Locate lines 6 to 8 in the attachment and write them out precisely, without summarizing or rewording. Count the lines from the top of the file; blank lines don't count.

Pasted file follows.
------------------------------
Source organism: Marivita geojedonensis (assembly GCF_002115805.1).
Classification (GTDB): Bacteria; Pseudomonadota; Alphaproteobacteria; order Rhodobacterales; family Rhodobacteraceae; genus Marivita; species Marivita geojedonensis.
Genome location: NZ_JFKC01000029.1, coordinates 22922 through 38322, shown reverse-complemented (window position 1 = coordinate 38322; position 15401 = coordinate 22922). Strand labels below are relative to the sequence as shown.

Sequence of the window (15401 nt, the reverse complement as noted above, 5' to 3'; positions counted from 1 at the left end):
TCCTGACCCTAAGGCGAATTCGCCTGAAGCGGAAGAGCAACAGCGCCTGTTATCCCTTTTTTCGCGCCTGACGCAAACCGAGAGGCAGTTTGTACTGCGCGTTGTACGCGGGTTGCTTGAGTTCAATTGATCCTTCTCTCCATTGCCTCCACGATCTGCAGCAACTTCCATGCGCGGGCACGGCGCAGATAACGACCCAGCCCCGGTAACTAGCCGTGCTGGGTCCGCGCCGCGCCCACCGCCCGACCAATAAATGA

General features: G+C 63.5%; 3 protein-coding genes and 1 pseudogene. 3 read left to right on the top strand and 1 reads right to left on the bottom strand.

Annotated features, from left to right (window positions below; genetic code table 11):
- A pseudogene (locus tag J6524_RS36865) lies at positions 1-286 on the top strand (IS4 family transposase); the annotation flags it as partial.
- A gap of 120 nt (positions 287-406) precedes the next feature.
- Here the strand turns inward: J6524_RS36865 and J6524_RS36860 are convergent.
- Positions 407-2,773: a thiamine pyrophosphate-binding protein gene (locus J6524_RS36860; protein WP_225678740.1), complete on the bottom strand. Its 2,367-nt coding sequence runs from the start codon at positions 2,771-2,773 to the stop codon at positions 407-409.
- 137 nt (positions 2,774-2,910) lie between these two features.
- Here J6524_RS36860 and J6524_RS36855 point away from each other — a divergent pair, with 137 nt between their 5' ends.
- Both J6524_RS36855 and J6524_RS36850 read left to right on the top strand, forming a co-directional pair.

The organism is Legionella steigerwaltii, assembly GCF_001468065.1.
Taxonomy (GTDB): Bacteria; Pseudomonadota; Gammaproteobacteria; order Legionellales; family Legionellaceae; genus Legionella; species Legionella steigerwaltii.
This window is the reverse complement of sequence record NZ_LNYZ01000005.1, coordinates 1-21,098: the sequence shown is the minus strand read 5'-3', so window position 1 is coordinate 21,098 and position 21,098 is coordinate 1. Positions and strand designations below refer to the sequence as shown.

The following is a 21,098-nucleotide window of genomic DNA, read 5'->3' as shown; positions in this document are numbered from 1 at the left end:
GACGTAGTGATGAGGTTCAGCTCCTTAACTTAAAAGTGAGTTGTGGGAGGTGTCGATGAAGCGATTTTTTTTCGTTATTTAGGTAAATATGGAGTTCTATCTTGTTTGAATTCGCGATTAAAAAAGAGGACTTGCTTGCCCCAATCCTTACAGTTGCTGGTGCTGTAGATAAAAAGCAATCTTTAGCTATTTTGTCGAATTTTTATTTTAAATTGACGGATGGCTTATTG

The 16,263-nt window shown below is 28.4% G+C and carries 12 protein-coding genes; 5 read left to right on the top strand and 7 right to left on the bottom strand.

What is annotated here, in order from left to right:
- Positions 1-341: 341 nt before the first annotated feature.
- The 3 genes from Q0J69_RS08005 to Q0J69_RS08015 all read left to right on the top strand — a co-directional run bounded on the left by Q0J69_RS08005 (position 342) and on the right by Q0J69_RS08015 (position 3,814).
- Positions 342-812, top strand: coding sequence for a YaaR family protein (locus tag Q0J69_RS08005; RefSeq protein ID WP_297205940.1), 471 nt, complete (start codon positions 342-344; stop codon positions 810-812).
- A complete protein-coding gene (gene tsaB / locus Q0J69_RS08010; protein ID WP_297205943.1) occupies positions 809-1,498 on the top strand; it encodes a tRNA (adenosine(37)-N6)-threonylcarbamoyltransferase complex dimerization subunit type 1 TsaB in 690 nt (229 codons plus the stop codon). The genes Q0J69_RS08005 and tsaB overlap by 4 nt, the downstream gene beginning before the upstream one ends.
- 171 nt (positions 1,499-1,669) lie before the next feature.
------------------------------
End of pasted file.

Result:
General features: G+C 63.5%; 3 protein-coding genes and 1 pseudogene. 3 read left to right on the top strand and 1 reads right to left on the bottom strand.

Annotated features, from left to right (window positions below; genetic code table 11):
- A pseudogene (locus tag J6524_RS36865) lies at positions 1-286 on the top strand (IS4 family transposase); the annotation flags it as partial.